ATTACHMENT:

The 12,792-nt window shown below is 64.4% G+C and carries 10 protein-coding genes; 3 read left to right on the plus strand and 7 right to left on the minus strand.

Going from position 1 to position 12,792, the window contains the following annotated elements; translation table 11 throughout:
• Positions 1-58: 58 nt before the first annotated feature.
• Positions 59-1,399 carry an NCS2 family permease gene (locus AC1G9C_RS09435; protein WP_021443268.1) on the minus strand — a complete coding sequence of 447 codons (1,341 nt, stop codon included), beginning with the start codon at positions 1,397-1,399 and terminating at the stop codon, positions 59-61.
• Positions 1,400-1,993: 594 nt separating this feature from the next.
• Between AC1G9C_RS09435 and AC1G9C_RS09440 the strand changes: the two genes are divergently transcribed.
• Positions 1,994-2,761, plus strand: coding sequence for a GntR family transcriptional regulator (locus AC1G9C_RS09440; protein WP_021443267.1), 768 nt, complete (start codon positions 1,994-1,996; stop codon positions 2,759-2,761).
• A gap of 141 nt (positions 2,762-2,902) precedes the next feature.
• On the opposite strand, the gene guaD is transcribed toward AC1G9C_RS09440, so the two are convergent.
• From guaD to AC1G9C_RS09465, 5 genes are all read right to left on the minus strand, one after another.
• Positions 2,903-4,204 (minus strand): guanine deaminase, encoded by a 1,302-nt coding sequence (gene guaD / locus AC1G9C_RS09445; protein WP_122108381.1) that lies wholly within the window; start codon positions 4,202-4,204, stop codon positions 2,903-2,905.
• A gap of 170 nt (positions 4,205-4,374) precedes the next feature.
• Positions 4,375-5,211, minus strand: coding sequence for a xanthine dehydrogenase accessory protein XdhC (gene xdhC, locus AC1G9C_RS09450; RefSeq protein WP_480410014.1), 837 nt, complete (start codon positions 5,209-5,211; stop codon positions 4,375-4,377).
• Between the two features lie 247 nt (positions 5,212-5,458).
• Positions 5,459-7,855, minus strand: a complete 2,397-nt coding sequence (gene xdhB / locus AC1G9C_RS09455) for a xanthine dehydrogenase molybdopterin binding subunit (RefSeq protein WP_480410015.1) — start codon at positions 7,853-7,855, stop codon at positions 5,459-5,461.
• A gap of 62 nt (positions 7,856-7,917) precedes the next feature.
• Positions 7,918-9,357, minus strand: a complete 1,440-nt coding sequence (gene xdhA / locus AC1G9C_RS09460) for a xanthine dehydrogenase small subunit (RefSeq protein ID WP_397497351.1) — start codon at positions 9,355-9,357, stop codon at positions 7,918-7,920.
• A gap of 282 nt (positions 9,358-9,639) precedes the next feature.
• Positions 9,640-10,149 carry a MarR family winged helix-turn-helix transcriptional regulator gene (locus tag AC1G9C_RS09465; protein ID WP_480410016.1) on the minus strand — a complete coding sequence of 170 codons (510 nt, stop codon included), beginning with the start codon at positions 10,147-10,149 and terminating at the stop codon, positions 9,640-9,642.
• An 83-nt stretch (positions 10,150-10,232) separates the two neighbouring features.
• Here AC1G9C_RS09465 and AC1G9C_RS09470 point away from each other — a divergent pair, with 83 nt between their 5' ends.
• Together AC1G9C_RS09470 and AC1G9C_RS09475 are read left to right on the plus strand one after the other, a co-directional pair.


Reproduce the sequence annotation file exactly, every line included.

The 12,792-nt window shown below is 64.4% G+C and carries 10 protein-coding genes; 3 read left to right on the plus strand and 7 right to left on the minus strand.

Going from position 1 to position 12,792, the window contains the following annotated elements; translation table 11 throughout:
• Positions 1-58: 58 nt before the first annotated feature.
• Positions 59-1,399 carry an NCS2 family permease gene (locus AC1G9C_RS09435; protein WP_021443268.1) on the minus strand — a complete coding sequence of 447 codons (1,341 nt, stop codon included), beginning with the start codon at positions 1,397-1,399 and terminating at the stop codon, positions 59-61.
• Positions 1,400-1,993: 594 nt separating this feature from the next.
• Between AC1G9C_RS09435 and AC1G9C_RS09440 the strand changes: the two genes are divergently transcribed.
• Positions 1,994-2,761, plus strand: coding sequence for a GntR family transcriptional regulator (locus AC1G9C_RS09440; protein WP_021443267.1), 768 nt, complete (start codon positions 1,994-1,996; stop codon positions 2,759-2,761).
• A gap of 141 nt (positions 2,762-2,902) precedes the next feature.
• On the opposite strand, the gene guaD is transcribed toward AC1G9C_RS09440, so the two are convergent.
• From guaD to AC1G9C_RS09465, 5 genes are all read right to left on the minus strand, one after another.
• Positions 2,903-4,204 (minus strand): guanine deaminase, encoded by a 1,302-nt coding sequence (gene guaD / locus AC1G9C_RS09445; protein WP_122108381.1) that lies wholly within the window; start codon positions 4,202-4,204, stop codon positions 2,903-2,905.
• A gap of 170 nt (positions 4,205-4,374) precedes the next feature.
• Positions 4,375-5,211, minus strand: coding sequence for a xanthine dehydrogenase accessory protein XdhC (gene xdhC, locus AC1G9C_RS09450; RefSeq protein WP_480410014.1), 837 nt, complete (start codon positions 5,209-5,211; stop codon positions 4,375-4,377).
• Between the two features lie 247 nt (positions 5,212-5,458).
• Positions 5,459-7,855, minus strand: a complete 2,397-nt coding sequence (gene xdhB / locus AC1G9C_RS09455) for a xanthine dehydrogenase molybdopterin binding subunit (RefSeq protein WP_480410015.1) — start codon at positions 7,853-7,855, stop codon at positions 5,459-5,461.
• A gap of 62 nt (positions 7,856-7,917) precedes the next feature.
• Positions 7,918-9,357, minus strand: a complete 1,440-nt coding sequence (gene xdhA / locus AC1G9C_RS09460) for a xanthine dehydrogenase small subunit (RefSeq protein ID WP_397497351.1) — start codon at positions 9,355-9,357, stop codon at positions 7,918-7,920.
• A gap of 282 nt (positions 9,358-9,639) precedes the next feature.
• Positions 9,640-10,149 carry a MarR family winged helix-turn-helix transcriptional regulator gene (locus tag AC1G9C_RS09465; protein ID WP_480410016.1) on the minus strand — a complete coding sequence of 170 codons (510 nt, stop codon included), beginning with the start codon at positions 10,147-10,149 and terminating at the stop codon, positions 9,640-9,642.
• An 83-nt stretch (positions 10,150-10,232) separates the two neighbouring features.
• Here AC1G9C_RS09465 and AC1G9C_RS09470 point away from each other — a divergent pair, with 83 nt between their 5' ends.
• Together AC1G9C_RS09470 and AC1G9C_RS09475 are read left to right on the plus strand one after the other, a co-directional pair.